Free Proofreading Technique: Listen to Your Manuscript

So this’ll be quick, and the good part is that everyone should be able to do this. (Caveat: if you’re running Linux, it becomes a little more difficult since you’ll need to do a little googling for appropriate software, but for Windows and Mac folks, you’re golden!)

So you just finished the final revision on your novel and it’s time for proofreading. This technique won’t catch everything and isn’t a replacement for a professional proofreader, but you may be surprised to find just how much it does catch. What’s the technique? Text-to-speech.

Seriously, text-to-speech. If you’ve heard of the technique of reading your manuscript aloud (I covered this in a previous blog post, Crossed the Finish Line), then the next logical step is to get someone to read it aloud to you. (Okay, maybe it’s not the next logical step, but it’s a good one.)

While reading your text aloud is certainly a good technique, and one that I intend to continue to use (it’s especially good for dialogue because you really get the flow by speaking it aloud), your brain is still liable to do things you don’t want it to do. At this point in your revision process, you’ve likely read over your text several times, perhaps a dozen or more, and you know what you mean when it comes to damn near every last sentence. While reading it aloud forces a different part of your brain to engage, it’s still your brain and it can and will be influenced by your memory of the project, be it actual or envisioned.

A computer, however, can only read what you’ve written. It does not add words, it does not correct words, it does not omit words, it only reads what you wrote.

When I ran through this process of listening to my manuscript during the final stages of fine-tuning, I was surprised to see that I found a handful of errors that numerous sets of eyes had missed, and in some of those cases, through multiple revisions. Something as simple as an extra “r” in the word “overhead” (it read “overheard,” which of course a spell-checker wouldn’t catch) completely changed the meaning of the sentence and made no sense.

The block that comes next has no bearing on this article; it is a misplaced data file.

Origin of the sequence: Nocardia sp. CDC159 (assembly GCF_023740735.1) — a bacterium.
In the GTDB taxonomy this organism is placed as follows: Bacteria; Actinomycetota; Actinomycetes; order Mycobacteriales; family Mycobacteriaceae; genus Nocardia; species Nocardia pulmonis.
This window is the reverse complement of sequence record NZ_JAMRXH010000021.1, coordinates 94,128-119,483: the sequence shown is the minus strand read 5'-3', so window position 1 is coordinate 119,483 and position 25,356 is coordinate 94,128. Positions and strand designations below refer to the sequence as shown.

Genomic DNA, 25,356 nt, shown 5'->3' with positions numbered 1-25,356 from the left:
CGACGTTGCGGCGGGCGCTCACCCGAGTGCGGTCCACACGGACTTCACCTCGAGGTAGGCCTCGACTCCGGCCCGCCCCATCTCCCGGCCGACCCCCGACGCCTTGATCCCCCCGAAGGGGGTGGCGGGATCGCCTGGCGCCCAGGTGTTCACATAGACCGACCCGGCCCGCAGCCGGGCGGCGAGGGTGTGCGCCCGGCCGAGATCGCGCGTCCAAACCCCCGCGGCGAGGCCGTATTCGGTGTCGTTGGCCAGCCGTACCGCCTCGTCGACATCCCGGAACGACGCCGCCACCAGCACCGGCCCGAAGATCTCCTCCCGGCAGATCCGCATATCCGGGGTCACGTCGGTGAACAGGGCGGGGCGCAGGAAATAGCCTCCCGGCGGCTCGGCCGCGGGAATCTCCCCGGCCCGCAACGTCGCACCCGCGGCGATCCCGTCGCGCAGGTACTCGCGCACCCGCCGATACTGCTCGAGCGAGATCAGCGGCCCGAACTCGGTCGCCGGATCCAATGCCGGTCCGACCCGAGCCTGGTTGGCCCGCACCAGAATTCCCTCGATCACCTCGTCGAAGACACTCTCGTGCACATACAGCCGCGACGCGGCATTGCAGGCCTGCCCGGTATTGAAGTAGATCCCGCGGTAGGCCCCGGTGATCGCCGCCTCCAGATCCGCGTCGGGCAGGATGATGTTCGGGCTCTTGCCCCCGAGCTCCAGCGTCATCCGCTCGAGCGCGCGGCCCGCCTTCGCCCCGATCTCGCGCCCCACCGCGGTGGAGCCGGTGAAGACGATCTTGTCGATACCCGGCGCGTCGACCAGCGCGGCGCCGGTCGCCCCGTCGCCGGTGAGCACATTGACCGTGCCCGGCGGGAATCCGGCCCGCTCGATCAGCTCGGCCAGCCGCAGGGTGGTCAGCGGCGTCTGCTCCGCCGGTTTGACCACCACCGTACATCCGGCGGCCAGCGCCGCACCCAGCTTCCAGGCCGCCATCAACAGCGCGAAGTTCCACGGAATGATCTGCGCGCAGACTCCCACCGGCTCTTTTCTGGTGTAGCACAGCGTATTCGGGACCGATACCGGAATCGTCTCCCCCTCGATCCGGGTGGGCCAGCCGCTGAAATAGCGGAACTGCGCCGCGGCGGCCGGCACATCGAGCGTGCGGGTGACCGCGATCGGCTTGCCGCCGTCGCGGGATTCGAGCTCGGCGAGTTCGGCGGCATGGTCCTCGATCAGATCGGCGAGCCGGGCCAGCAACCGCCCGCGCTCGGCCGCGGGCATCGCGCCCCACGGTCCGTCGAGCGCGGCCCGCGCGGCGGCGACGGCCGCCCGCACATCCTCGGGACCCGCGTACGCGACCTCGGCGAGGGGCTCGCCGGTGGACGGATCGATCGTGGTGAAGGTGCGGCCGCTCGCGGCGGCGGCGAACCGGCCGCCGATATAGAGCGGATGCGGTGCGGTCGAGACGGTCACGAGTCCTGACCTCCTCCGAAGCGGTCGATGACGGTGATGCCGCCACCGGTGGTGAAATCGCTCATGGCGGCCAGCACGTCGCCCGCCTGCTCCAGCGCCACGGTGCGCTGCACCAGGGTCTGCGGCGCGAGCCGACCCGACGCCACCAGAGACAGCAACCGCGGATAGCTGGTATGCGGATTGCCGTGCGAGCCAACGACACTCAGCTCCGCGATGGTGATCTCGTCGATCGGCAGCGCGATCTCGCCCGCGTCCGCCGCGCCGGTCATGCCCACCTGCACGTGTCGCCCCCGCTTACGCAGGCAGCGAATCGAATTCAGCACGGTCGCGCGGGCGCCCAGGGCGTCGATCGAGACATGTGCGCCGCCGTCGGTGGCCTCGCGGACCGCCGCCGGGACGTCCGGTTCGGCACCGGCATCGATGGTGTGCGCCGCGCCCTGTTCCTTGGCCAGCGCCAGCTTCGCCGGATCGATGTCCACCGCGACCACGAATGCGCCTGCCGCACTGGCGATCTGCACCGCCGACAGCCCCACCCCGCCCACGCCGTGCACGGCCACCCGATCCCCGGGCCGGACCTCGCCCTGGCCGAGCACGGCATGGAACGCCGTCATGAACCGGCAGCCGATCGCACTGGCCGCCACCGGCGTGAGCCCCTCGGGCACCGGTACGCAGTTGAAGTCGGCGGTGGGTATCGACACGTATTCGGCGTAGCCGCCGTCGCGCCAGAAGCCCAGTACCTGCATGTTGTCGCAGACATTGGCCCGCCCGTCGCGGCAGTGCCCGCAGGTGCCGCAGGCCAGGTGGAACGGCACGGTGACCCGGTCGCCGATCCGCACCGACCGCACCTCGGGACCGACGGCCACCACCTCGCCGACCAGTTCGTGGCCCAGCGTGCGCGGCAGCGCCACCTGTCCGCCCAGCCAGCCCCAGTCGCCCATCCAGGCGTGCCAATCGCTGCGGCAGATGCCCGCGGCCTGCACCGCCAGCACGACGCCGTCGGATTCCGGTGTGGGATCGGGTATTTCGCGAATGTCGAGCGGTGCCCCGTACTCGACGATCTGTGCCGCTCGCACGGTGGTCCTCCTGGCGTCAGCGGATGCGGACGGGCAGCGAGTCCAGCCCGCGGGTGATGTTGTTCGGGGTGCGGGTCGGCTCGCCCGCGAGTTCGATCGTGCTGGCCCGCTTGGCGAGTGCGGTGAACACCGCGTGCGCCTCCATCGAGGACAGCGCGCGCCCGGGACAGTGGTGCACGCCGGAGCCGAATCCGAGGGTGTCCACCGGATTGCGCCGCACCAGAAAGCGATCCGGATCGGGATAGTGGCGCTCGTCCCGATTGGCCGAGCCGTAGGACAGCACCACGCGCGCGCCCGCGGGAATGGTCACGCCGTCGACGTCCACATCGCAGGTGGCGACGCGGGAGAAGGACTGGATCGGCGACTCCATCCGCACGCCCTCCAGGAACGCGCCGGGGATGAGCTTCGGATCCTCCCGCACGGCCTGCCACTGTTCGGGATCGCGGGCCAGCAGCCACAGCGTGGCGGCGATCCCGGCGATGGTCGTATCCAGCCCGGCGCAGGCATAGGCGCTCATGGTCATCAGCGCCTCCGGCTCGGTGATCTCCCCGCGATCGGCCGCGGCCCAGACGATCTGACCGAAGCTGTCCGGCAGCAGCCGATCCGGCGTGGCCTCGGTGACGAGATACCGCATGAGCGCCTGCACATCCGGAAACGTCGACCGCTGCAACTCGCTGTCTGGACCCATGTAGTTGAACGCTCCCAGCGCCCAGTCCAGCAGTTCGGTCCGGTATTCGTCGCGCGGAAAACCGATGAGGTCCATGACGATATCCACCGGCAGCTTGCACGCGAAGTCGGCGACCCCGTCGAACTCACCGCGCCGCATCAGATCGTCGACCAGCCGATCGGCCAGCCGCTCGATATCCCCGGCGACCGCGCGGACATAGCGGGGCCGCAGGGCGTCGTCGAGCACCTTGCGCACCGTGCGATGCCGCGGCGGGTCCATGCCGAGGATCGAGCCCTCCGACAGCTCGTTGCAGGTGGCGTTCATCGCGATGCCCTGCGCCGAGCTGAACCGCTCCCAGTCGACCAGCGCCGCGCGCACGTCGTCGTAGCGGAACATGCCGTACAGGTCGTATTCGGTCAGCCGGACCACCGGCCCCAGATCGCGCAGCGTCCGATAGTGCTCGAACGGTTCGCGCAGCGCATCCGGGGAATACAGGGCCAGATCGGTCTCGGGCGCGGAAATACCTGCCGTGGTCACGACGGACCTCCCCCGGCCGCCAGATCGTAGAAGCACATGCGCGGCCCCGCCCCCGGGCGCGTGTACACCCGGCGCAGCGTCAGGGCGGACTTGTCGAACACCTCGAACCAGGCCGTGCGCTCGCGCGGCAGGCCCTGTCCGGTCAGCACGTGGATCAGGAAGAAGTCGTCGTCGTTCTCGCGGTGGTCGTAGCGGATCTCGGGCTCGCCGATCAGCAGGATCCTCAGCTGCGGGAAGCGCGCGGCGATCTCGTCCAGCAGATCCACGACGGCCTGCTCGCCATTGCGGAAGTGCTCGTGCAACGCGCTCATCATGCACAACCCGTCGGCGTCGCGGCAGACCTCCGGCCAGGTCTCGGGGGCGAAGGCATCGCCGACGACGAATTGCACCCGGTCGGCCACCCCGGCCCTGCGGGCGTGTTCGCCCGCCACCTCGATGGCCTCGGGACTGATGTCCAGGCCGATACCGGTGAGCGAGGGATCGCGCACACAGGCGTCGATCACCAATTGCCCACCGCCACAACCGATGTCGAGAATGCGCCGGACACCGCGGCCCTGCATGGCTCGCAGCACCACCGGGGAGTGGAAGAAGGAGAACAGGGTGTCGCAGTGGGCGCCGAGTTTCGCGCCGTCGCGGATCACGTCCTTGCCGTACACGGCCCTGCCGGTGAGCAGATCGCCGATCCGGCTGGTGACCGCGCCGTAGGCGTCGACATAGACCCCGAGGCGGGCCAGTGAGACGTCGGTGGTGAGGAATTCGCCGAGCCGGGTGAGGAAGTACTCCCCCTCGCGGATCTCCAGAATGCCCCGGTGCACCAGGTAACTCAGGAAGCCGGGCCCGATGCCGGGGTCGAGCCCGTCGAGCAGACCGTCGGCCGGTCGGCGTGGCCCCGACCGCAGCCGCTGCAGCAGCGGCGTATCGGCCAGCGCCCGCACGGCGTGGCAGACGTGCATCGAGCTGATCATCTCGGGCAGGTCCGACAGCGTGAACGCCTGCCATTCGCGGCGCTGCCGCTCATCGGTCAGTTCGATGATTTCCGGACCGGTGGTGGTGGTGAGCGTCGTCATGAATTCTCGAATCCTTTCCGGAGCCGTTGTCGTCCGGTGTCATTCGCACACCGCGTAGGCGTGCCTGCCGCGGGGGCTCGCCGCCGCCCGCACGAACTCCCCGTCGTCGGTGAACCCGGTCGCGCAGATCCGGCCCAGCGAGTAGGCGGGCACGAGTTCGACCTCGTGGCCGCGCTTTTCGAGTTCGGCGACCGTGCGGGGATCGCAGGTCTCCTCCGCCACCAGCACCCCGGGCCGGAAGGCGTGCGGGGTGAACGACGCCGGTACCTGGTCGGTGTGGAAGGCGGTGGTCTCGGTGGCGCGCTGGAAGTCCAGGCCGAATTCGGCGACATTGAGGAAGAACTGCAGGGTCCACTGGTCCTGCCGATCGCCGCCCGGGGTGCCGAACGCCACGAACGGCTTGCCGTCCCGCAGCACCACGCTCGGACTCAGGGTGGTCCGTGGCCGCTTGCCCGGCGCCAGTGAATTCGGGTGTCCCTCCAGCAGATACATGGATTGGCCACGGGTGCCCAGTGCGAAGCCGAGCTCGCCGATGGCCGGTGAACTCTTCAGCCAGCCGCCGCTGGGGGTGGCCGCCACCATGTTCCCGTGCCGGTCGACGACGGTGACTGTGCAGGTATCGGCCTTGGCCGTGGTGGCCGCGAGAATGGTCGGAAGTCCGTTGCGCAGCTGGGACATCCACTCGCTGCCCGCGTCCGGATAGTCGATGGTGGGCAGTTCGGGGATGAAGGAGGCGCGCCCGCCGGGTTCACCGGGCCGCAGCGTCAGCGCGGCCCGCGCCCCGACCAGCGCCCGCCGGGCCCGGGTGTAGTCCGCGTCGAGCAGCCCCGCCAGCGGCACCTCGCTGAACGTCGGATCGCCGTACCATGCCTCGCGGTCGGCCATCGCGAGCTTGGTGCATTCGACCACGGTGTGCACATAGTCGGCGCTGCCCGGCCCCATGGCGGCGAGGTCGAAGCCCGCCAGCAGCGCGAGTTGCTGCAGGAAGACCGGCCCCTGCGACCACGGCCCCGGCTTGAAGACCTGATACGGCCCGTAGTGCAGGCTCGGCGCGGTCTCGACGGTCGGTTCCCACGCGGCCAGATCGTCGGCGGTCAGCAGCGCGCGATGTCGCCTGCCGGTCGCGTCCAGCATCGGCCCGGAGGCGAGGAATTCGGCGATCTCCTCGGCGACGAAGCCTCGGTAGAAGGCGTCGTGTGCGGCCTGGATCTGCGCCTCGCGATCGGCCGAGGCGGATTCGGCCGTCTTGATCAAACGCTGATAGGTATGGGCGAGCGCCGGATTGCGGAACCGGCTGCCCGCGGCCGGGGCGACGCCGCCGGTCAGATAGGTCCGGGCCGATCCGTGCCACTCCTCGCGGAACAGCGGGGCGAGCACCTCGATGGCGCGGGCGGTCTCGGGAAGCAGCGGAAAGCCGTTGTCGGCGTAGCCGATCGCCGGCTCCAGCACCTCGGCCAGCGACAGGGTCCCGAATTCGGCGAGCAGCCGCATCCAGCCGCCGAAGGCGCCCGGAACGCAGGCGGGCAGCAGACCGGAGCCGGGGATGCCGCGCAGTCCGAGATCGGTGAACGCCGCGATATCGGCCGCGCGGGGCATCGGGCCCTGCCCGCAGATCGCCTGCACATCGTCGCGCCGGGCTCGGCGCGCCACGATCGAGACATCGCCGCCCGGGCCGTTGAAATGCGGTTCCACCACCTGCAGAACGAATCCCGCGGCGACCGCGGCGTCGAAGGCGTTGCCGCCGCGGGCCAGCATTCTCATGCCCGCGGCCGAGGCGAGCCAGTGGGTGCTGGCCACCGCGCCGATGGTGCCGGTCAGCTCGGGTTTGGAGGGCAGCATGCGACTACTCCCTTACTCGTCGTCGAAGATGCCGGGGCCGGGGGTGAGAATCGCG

The only cost to me was my time because text-to-speech is built into the operating system. I highly suggest considering adding this technique to your writer’s tool chest. You may be surprised by the obvious errors you, and others, missed.

(Never mind that it’s kind of cool to sit and listen to your story, and once again, get an idea for how it flows.)

Depending upon your OS, you will have a different set of steps to enable text-to-speech, so check your help files or your favorite search engine for instructions.

2 Comments

  1. I’ve just started using a free Word plug-in called WordTalk, which enables you to listen to the text contained in a Word file. It seems convenient so far, but “Microsoft Anna” is yet to grow on me ;).

    Reply
    • Oops, I missed this!

      Oliver, that looks like a neat little plugin for Windows users. I couldn’t find any examples to hear how it compares to the built-in voice (as well as OS X’s numerous voices), but either way, I can’t complain for the price. Thanks!

      Reply

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